2. The only sufficient level of enforcement is full coverage (that is every lane has at least some enforcement, not necessarily every metre of lane), it’s just a simple question of costs every minute of delay costs AT and their passengers and the fines wouldn’t even approach recovery cost if a vehicle needed to be towed.

      That we don’t have consistent enforcement and 24/7 buslanes in the majority of the city speaks to AT’s poor understanding of what a buslane is for. AT seems to view a buslane as an option of last resort to fix a congestion problem when they should be the first step in delivering frequency.

      If we’re serious about quality buses we need to ensure that:

      – Buslanes are provided for all frequent bus routes
      – All lanes are 24/7
      – All lanes have at least some enforcement
      – All lanes are fully painted for maximum visibility

      1. Enforcement is never free. As a result, the cost of enforcement needs to be weighed against the potential benefit.

        The end result is that enforcement is applied where required to change behavior.

        Not sure if every single metre of bus lane needs to be 24/7. There are bus lanes on some roads that are normally rather quiet, yet heavily congested during peak hours, near The Harp of Erin on Main Highway in Ellerslie comes to mind. It is roads like that where it makes no sense to have the bus lane being 24/7.

        1. If “enforcement is applied where required to change behaviour” then it’s required throughout the city. This applies to speeds, to red light running, to illegal use of bus lanes, to parking on verges, footpaths and vehicle crossings, to not stopping for pedestrians at crossings or if they are already on the road.

          The cost of the enforcement is part of the cost of the driving mode and should be funded from drivers. We’re not at the stage where there may be tiny benefits from enforcement; we’re at the stage where a transformational shift in attitude is required. Picking a few prime spots around the city results in being just an exercise in excluding others. Let’s do it properly.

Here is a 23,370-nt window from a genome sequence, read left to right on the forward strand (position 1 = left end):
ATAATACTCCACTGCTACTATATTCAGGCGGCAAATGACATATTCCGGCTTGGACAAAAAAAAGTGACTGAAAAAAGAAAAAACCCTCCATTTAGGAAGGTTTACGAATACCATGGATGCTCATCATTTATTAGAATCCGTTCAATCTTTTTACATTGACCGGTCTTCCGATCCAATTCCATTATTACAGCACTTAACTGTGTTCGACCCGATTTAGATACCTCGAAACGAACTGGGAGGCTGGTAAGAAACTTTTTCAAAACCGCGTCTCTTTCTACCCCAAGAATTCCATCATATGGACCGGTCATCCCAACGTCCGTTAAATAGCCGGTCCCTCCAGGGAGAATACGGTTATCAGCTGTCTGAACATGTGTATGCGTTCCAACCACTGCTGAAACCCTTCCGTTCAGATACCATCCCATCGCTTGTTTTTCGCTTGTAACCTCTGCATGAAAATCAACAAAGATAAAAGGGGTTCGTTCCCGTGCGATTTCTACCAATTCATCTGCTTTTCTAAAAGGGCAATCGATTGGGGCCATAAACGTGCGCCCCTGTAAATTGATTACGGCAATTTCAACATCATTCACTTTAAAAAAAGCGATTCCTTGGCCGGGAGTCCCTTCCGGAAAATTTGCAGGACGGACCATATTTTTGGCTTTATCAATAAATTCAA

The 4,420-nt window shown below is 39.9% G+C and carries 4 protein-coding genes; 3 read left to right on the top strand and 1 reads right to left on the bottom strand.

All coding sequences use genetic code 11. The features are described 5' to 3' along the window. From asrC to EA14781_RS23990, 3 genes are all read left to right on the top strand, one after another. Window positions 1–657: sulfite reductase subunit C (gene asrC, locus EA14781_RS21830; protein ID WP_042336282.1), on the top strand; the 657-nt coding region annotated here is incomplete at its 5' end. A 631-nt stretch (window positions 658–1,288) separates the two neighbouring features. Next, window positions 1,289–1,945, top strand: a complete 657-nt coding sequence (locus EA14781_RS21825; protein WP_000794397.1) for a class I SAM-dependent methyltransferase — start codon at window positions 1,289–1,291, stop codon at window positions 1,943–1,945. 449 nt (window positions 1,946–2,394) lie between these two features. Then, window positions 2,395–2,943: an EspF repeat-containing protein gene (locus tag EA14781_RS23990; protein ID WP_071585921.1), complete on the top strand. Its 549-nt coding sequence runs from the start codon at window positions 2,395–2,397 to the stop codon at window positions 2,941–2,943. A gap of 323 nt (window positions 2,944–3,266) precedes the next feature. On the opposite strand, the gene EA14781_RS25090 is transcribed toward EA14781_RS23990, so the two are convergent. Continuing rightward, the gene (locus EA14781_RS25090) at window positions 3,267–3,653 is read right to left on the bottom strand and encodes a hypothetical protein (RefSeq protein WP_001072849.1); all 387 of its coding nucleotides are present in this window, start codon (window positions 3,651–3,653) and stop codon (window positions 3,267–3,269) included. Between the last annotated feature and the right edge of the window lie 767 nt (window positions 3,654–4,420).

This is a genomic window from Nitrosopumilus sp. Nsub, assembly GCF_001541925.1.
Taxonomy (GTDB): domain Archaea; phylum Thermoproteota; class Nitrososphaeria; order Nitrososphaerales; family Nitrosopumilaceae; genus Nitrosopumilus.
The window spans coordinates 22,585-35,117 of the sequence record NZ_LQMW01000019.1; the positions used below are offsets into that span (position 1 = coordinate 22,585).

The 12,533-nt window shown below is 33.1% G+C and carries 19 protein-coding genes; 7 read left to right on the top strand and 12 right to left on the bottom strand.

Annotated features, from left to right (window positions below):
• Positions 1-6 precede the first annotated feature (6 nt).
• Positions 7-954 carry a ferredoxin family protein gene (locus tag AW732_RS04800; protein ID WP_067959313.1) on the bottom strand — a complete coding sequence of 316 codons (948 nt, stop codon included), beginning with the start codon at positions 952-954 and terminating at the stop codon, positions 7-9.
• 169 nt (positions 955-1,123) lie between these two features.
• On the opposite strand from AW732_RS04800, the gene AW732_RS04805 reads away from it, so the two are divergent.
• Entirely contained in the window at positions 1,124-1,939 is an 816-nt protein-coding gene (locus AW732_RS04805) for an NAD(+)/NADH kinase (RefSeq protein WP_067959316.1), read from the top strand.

3. Surely it is funded by drivers? At $150 each ticket, even if AT only ticket 10 people per workday day, that is $390,000 per year. Should easily cover the cost of a few cameras and an enforcement officer. I imagine the real number of tickets could be 100 times that if they had camera’s everywhere.
      Same goes for speed cameras and red light cameras. They would have to be self funding. I just can’t see why we don’t have more of them?

      1. An effective set of cameras and fines would eventually not be pulling in much revenue because infringements would go right down. I wonder how much of the cost of the staff processing the footage goes down as the infringements go down.

        1. When Glen Eden gets the 30kph speed limit then a couple of speed cameras would be very lucrative. May even raise enough to grade separate the Glenview Rd level crossing or put the rail station in a trench.

        2. I think that reducing revenue would be a good thing, as it shows the system is working.
          As for covering costs, I don’t think that’d be an issue. If we assume that you don’t use a dedicated team for covering the cameras, you’re not adding additional labour costs (well, worst case 1-3 more staff @ $60k each). Opex cost would probably be only 10-20k per camera (power, maintenance of the camera, NW, servers, etc)…

  3. A law that is not policed is not a law at all – merely a suggestion. Little wonder drivers ignore a “suggestion” not to use bus lanes.

  4. Yeah, let me guess – Victoria St, where the bus lanes might make sense to buses, but no one else. In the chicane from Nelson St, if you plan to not turn up Albert St, a car needs to drive first in the far right lane at Nelson St, shift to the far left lane before Hobson St, then take the far right lane until Federal St, shifting into the left lane before Albert in order to go straight ahead. I’ve tried it and you simply get hit by, or hit, cars that sensibly ignore bus lanes that don’t contain buses.